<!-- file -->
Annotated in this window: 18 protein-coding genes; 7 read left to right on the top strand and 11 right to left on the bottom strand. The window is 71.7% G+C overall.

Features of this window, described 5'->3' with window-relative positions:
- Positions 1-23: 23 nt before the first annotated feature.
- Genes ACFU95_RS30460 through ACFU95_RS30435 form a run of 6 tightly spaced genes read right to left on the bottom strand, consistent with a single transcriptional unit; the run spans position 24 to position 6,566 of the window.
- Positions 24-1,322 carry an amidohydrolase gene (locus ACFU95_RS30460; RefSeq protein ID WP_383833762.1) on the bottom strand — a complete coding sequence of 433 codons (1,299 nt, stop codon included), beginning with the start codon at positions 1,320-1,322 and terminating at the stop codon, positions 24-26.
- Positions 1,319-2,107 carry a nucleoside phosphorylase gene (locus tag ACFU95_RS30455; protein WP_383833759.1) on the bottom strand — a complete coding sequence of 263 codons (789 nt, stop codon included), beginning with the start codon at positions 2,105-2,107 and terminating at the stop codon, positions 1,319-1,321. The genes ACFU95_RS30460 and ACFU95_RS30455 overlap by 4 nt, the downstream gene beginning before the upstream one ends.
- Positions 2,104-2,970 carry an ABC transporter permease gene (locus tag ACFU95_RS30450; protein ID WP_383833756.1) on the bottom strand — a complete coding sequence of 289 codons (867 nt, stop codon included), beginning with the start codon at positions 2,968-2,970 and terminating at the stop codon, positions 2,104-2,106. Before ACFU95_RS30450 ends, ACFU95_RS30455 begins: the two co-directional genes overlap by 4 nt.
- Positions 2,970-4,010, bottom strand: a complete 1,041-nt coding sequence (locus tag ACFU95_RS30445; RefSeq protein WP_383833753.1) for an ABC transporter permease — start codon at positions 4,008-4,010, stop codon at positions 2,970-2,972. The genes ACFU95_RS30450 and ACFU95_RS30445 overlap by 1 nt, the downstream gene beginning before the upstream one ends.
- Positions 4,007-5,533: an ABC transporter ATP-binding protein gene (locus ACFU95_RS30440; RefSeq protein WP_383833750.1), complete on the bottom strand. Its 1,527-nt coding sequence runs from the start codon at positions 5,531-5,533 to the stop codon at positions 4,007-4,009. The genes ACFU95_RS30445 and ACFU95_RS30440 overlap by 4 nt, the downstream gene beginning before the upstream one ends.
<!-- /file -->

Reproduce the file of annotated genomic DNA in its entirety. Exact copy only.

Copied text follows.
Annotated in this window: 18 protein-coding genes; 7 read left to right on the top strand and 11 right to left on the bottom strand. The window is 71.7% G+C overall.

Features of this window, described 5'->3' with window-relative positions:
- Positions 1-23: 23 nt before the first annotated feature.
- Genes ACFU95_RS30460 through ACFU95_RS30435 form a run of 6 tightly spaced genes read right to left on the bottom strand, consistent with a single transcriptional unit; the run spans position 24 to position 6,566 of the window.
- Positions 24-1,322 carry an amidohydrolase gene (locus ACFU95_RS30460; RefSeq protein ID WP_383833762.1) on the bottom strand — a complete coding sequence of 433 codons (1,299 nt, stop codon included), beginning with the start codon at positions 1,320-1,322 and terminating at the stop codon, positions 24-26.
- Positions 1,319-2,107 carry a nucleoside phosphorylase gene (locus tag ACFU95_RS30455; protein WP_383833759.1) on the bottom strand — a complete coding sequence of 263 codons (789 nt, stop codon included), beginning with the start codon at positions 2,105-2,107 and terminating at the stop codon, positions 1,319-1,321. The genes ACFU95_RS30460 and ACFU95_RS30455 overlap by 4 nt, the downstream gene beginning before the upstream one ends.
- Positions 2,104-2,970 carry an ABC transporter permease gene (locus tag ACFU95_RS30450; protein ID WP_383833756.1) on the bottom strand — a complete coding sequence of 289 codons (867 nt, stop codon included), beginning with the start codon at positions 2,968-2,970 and terminating at the stop codon, positions 2,104-2,106. Before ACFU95_RS30450 ends, ACFU95_RS30455 begins: the two co-directional genes overlap by 4 nt.
- Positions 2,970-4,010, bottom strand: a complete 1,041-nt coding sequence (locus tag ACFU95_RS30445; RefSeq protein WP_383833753.1) for an ABC transporter permease — start codon at positions 4,008-4,010, stop codon at positions 2,970-2,972. The genes ACFU95_RS30450 and ACFU95_RS30445 overlap by 1 nt, the downstream gene beginning before the upstream one ends.
- Positions 4,007-5,533: an ABC transporter ATP-binding protein gene (locus ACFU95_RS30440; RefSeq protein WP_383833750.1), complete on the bottom strand. Its 1,527-nt coding sequence runs from the start codon at positions 5,531-5,533 to the stop codon at positions 4,007-4,009. The genes ACFU95_RS30445 and ACFU95_RS30440 overlap by 4 nt, the downstream gene beginning before the upstream one ends.